Panel Participants: Erin Anderson, Maya Goldberg-Safir, Terence Mickey
As a writer of both stories and songs who has survived the Los Angeles I-405 traffic perhaps only because of This American Life and Radiolab, I should have considered audio storytelling ages ago. Yet, dabbling in narrative audio only occurred to me recently. This panel pulled back the curtains on the genre, revealing craft considerations, gear suggestions, the panelists’ own projects, and work that inspires them. The presentations by three podcast veterans — Maya Goldberg-Safir, self-titled Podcast Therapist and Artistic Director of Third Coast International Audio Festival; Terence Mickey, creator and host of the podcast Memory Motel; and Erin Anderson, multimedia storyteller, audio producer, and Assistant Professor at University of Pittsburgh – delved into the nature of storytelling as an oral tradition, the bridge between writer and audience, the relationship between writing and audio, and the ways that the podcast platform can be used as a creative tool. One major takeaway from this AWP event is best summarized by panelist Terence Mickey’s comment, “Writing is the unfair advantage of audio producing.”
In other words: Writers, this is all about storytelling. If you’re into it, you can do it. The rest is details.
That said, it did help to learn what some of those details are. In her opening presentation, Goldberg-Safir covered the branded roots of podcasting, named as such by Apple in the early iPod days. Writing for audio stories, she noted, is unbound by genre. As examples, she offered a rich list of some of her own favorite narrative audio programs, including The Organist, Paris Review podcast, and Heavyweight, and specific episodes that she recommends, including Chapters I-VII from Brian Reed and Julie Snyder’s serialized novel S-Town, fact-fiction blur “Dead Mom Talking” by Rachel Matlow from thirdcoastfestival.org, and “The Drywall” a memoiristic piece by Scott Carrier from The Organist.
In explanation of the subtractive editing process, which relates conceptually to writing approaches like erasure poetry, the audience listened to a clip from Goldberg-Safir’s ten-minute story, “The Sitter Dispatch,” which she crafted and carved from audio that she recorded on her phone while working as a nanny. To illustrate different techniques used in podcasting, Goldberg-Safir parsed out general “ingredients” of a podcast creation:
- Interview tape
- Voice-over narration
- Action tape
- Archival found sounds
- Composed music
- Sound design (i.e. drones, percussive hits, etc.)
Terrence Mickey’s story “Message in a Bottle,” from his Memory Motel podcast, cuts between the voice of his lively interview subject and Mickey’s own deadpan narration. As we listened to a clip, Mickey highlighted his voice-over narration against the interview tape, describing the interviewer’s role in boosting an interview subject’s storytelling skill. Draw out details, he suggested, by modeling good storytelling; put them at ease with small talk. The juxtaposition of the two voices served several functions: to keep the listening audience interested (much as a composer might choose a new instrument sound), to quicken the story pacing with summary, to highlight a subject’s lively personality against the narrator’s more measured contour, and to carve a bigger story out of the subject’s anecdotes. This reminded me of Vivian Gornick’s The Situation and the Story, where the podcast producer’s job is to carve out a story from a subject’s situation.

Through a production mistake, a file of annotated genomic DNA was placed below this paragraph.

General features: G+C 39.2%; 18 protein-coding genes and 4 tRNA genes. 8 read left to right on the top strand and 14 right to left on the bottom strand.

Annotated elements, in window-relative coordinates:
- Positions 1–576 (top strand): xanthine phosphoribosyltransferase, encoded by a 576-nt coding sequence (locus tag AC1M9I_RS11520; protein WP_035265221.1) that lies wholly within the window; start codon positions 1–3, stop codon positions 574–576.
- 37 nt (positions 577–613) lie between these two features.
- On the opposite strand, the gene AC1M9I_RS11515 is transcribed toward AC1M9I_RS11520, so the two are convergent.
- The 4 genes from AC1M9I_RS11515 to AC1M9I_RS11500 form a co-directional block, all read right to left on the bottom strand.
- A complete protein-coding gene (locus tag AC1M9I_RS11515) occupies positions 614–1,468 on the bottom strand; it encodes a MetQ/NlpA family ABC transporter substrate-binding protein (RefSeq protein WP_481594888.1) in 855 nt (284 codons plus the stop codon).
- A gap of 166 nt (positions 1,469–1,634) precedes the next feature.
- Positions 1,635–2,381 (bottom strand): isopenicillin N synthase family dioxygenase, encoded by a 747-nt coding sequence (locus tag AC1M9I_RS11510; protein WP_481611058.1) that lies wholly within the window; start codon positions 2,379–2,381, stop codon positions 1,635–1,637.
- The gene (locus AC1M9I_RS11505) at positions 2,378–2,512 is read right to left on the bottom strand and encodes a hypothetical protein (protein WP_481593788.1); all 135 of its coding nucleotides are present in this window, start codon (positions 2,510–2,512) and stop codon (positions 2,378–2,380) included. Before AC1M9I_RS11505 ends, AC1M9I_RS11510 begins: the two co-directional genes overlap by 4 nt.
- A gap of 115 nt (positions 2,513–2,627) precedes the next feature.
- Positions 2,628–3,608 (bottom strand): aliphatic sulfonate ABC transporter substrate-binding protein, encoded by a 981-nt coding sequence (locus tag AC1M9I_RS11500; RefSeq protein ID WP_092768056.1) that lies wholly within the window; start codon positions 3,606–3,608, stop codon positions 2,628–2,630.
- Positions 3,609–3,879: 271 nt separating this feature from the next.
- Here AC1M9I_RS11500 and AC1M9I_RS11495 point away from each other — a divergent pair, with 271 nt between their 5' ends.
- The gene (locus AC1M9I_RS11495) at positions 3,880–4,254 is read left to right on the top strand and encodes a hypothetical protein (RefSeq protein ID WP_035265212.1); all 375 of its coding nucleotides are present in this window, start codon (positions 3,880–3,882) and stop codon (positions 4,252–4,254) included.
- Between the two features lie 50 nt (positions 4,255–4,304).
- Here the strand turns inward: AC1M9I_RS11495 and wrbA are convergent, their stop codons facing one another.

In Anderson’s case, she played clips of her own work that recontextualizes audio recordings, much like found poetry. Her experimental approach to audio storytelling frequently utilizes multiple narrators that create a collage-like audio experience. Her crafting of audio can be compared to the work of a contemporary classical music composer, and, in fact, she played a clip of Glenn Gould’s idiosyncratic “The Idea of North” from The Solitude Trilogy as a basis for inspiration. Much like Gould’s piece, Anderson’s story “Being Siri” drops listeners into an experience without any information for what they’re hearing. The bewildering opening of the piece, which is seemingly unrelated layerings of words, illustrated her strategy for giving the listener something to do, or for inviting the listener to figure something out. The story arose from her experience as “a voice transplant” for someone who couldn’t speak, and explores questions of identity and language.
Some pragmatic take-aways from the panel include further resources: transom.org; “How to Make Your Listener Levitate & Other Magic Tricks” by Cathy Fitzgerald for the Third Coast Pocket Conference podcast; and “Sound Design with The Truth’s Jonathan Mitchell and Meet the Composer’s Alex Overington.”
Arielle Silver earned her MFA at Antioch University Los Angeles, where served as editor-in-chief of Lunch Ticket and now teaches in the MFA, BA, and Inspiration2publication programs. Her songs have been licensed internationally for film and television, and her essays have appeared in Brevity, Gulf Stream, Moment, Lilith, Under The Gum Tree, Jet Fuel Review, and others. www.ariellesilver.com @relsilver